Unaware that Louis-Jacques-Mandé Daguerre, the inventor of the daguerreotype, vehemently disliked having his own portrait made, Charles Richard Meade traveled to Europe in 1848 to make a photograph that would show American audiences what Daguerre looked like. Daguerre politely refused Meade's request but invited him to stay for a visit at his home in Bry-sur-Marne, France. Through the coaxing of either Madame Daguerre or Daguerre's niece, Meade secured the sitting. Daguerre's reticence, however, is apparent; he looks a bit uneasy and anxious for the whole ordeal to be over.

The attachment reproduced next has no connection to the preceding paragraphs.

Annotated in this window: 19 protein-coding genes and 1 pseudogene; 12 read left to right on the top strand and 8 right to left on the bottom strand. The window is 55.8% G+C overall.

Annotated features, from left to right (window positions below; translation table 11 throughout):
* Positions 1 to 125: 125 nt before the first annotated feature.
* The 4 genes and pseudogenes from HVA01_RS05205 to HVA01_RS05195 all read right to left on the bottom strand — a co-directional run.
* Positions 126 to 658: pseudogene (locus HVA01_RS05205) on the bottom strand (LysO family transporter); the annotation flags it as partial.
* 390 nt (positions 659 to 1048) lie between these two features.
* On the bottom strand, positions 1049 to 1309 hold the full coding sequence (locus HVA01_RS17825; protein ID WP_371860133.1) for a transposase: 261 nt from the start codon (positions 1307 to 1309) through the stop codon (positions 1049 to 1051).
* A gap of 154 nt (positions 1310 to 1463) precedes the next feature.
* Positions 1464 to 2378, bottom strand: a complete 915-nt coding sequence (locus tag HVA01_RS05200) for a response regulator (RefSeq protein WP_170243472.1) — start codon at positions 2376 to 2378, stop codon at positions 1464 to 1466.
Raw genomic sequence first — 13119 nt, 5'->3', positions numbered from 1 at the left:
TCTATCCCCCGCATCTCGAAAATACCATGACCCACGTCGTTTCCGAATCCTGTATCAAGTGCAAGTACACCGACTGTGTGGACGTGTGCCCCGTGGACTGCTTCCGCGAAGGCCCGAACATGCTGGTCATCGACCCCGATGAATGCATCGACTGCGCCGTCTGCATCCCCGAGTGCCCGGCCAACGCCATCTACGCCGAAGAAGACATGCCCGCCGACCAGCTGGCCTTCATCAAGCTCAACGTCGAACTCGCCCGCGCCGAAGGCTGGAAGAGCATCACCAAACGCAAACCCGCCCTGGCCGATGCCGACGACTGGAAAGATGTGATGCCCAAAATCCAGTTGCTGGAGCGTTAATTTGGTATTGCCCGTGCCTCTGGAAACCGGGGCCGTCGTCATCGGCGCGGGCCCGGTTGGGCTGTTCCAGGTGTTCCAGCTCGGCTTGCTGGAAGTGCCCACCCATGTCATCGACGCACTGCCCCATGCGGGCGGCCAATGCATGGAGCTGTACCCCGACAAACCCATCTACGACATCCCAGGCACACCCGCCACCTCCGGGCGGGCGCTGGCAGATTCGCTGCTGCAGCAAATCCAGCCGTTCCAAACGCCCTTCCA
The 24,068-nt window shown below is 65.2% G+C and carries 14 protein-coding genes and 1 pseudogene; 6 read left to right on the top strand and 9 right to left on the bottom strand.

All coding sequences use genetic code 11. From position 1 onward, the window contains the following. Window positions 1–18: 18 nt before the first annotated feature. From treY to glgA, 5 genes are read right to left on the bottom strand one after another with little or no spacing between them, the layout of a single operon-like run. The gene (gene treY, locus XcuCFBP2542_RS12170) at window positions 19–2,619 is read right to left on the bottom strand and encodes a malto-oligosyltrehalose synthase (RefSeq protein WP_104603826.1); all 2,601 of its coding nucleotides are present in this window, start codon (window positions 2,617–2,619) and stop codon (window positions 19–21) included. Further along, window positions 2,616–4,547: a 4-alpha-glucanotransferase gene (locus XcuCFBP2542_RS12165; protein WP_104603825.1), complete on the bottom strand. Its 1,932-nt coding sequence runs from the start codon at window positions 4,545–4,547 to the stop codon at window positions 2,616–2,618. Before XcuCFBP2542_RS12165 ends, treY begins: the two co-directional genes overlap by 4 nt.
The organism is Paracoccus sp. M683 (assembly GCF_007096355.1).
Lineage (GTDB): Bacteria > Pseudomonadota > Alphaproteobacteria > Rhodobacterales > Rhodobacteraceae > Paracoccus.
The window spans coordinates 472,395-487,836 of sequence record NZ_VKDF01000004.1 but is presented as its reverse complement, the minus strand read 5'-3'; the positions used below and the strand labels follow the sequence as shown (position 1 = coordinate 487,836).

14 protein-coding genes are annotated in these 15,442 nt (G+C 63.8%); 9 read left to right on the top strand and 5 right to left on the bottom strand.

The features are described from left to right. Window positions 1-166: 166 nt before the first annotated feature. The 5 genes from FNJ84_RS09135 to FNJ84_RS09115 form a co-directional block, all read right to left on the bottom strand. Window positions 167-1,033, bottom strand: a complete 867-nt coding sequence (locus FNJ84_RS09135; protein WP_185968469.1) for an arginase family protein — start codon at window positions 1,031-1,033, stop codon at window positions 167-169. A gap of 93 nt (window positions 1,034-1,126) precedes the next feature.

During that visit Meade made five portraits of Daguerre, which he later exhibited in the galleries that were part of the Meade Studios in New York. They attracted a great deal of attention from Americans, who had enthusiastically embraced the daguerreotype soon after its invention early in 1839. Because daguerreotypes were unique objects, Meade made daguerreotype copies of the portraits that he judged to be popular with the art-buying public.